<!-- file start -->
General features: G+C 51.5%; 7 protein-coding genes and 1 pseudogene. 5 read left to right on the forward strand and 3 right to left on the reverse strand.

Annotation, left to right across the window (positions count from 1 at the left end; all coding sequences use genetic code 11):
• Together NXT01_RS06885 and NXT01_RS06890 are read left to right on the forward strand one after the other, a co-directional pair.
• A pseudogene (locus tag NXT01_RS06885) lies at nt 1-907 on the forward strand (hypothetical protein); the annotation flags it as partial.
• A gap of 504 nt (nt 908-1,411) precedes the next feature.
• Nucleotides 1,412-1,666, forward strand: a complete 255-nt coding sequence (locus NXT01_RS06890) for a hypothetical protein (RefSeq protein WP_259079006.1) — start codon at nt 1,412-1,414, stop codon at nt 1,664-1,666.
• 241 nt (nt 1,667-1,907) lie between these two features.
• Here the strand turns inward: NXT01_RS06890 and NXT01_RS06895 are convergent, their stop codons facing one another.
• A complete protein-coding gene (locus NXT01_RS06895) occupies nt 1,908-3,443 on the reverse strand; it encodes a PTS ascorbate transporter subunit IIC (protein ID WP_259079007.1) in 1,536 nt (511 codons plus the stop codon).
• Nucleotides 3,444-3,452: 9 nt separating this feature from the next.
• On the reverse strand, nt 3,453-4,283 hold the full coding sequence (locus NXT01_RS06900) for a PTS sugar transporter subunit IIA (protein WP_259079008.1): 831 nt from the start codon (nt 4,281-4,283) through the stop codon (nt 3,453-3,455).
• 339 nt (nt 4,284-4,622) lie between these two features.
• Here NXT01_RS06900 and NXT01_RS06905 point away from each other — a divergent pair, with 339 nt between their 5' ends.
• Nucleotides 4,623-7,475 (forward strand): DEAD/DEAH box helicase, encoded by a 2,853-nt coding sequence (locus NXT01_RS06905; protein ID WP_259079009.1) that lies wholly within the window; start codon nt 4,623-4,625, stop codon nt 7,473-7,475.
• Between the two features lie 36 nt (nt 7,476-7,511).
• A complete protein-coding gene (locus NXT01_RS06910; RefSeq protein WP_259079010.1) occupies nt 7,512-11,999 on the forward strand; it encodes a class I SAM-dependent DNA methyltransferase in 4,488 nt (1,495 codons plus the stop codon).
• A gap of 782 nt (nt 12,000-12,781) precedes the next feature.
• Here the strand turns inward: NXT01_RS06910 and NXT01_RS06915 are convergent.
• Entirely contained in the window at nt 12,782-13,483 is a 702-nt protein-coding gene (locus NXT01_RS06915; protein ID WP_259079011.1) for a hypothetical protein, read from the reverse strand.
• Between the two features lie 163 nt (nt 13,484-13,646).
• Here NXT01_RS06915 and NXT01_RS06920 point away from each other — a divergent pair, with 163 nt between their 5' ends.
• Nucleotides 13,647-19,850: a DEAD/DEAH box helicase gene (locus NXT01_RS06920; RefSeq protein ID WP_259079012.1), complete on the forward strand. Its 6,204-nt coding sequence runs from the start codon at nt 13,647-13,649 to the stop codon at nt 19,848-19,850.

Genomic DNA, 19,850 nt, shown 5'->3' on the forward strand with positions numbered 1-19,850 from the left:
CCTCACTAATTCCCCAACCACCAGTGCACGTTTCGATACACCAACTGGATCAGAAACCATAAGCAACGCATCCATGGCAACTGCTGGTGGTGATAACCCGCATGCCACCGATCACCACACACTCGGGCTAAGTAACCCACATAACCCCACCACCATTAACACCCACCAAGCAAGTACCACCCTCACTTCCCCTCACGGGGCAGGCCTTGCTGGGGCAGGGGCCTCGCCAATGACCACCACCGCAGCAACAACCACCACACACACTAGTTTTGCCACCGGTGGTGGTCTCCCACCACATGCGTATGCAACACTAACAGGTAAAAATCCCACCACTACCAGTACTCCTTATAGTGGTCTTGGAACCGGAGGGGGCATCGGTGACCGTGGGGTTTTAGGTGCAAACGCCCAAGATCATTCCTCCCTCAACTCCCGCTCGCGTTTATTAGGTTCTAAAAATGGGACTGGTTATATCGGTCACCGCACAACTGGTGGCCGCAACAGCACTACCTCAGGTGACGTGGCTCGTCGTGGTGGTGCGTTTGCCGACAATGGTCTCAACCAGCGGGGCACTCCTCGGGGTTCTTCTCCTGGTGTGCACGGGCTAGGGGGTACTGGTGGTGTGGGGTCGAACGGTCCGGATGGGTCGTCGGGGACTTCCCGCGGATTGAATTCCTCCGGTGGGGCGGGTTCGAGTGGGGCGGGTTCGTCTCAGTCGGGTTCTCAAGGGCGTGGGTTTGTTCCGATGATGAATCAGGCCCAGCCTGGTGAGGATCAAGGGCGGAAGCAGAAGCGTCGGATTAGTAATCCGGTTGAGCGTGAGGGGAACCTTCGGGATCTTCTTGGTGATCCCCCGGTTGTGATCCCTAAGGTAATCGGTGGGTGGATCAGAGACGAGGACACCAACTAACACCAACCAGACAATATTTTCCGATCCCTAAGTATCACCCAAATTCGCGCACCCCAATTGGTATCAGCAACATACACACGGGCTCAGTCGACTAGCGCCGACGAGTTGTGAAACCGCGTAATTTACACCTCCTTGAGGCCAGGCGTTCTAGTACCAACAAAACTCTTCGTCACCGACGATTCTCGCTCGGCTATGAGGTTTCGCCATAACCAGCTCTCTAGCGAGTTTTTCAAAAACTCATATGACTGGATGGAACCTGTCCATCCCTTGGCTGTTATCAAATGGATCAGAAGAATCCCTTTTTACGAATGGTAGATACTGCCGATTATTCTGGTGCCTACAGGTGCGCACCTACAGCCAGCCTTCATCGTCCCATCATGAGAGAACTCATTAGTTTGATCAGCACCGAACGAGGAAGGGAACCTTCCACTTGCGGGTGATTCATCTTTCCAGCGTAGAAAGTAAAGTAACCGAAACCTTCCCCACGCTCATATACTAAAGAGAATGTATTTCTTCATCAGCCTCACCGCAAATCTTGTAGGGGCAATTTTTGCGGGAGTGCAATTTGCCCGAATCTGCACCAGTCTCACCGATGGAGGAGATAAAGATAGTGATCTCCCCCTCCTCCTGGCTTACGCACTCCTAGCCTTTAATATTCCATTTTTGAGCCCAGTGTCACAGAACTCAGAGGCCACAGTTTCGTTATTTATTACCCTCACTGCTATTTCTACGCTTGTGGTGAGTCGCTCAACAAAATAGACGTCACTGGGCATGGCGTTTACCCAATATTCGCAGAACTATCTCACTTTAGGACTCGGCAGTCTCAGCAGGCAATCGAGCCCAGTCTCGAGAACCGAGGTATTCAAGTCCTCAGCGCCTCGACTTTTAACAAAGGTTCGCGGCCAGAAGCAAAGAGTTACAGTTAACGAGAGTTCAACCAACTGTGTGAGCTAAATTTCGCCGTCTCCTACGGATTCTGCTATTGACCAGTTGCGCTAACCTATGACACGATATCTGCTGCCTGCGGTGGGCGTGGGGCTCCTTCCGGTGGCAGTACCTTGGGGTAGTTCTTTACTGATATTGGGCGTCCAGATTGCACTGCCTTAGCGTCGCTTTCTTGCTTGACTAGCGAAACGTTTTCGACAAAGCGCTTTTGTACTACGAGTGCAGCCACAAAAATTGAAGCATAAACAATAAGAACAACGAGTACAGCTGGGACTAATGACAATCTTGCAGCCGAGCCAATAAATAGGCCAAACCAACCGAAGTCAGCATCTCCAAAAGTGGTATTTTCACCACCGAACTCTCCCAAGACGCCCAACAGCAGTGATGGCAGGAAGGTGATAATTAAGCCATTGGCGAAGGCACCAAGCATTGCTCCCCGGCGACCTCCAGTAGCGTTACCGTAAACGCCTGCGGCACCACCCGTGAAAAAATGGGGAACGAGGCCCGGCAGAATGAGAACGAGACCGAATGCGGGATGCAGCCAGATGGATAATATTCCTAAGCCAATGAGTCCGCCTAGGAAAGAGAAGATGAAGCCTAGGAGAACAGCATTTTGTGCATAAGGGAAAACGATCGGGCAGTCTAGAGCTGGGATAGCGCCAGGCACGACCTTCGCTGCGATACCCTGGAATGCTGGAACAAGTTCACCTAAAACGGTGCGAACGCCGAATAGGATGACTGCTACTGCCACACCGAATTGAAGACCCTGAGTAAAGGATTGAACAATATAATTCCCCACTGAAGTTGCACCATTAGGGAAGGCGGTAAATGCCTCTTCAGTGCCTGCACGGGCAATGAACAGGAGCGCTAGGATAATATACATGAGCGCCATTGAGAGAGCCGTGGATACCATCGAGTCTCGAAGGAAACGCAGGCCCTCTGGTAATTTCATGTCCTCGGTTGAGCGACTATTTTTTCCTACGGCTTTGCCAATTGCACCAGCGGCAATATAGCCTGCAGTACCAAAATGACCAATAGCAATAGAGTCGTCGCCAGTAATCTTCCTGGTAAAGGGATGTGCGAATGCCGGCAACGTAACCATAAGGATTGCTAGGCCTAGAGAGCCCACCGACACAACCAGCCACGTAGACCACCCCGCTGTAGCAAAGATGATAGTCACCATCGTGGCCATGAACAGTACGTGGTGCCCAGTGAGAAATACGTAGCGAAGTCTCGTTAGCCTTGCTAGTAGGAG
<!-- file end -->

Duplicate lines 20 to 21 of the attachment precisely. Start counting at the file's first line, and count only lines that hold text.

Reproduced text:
• Between the two features lie 163 nt (nt 13,484-13,646).
• Here NXT01_RS06915 and NXT01_RS06920 point away from each other — a divergent pair, with 163 nt between their 5' ends.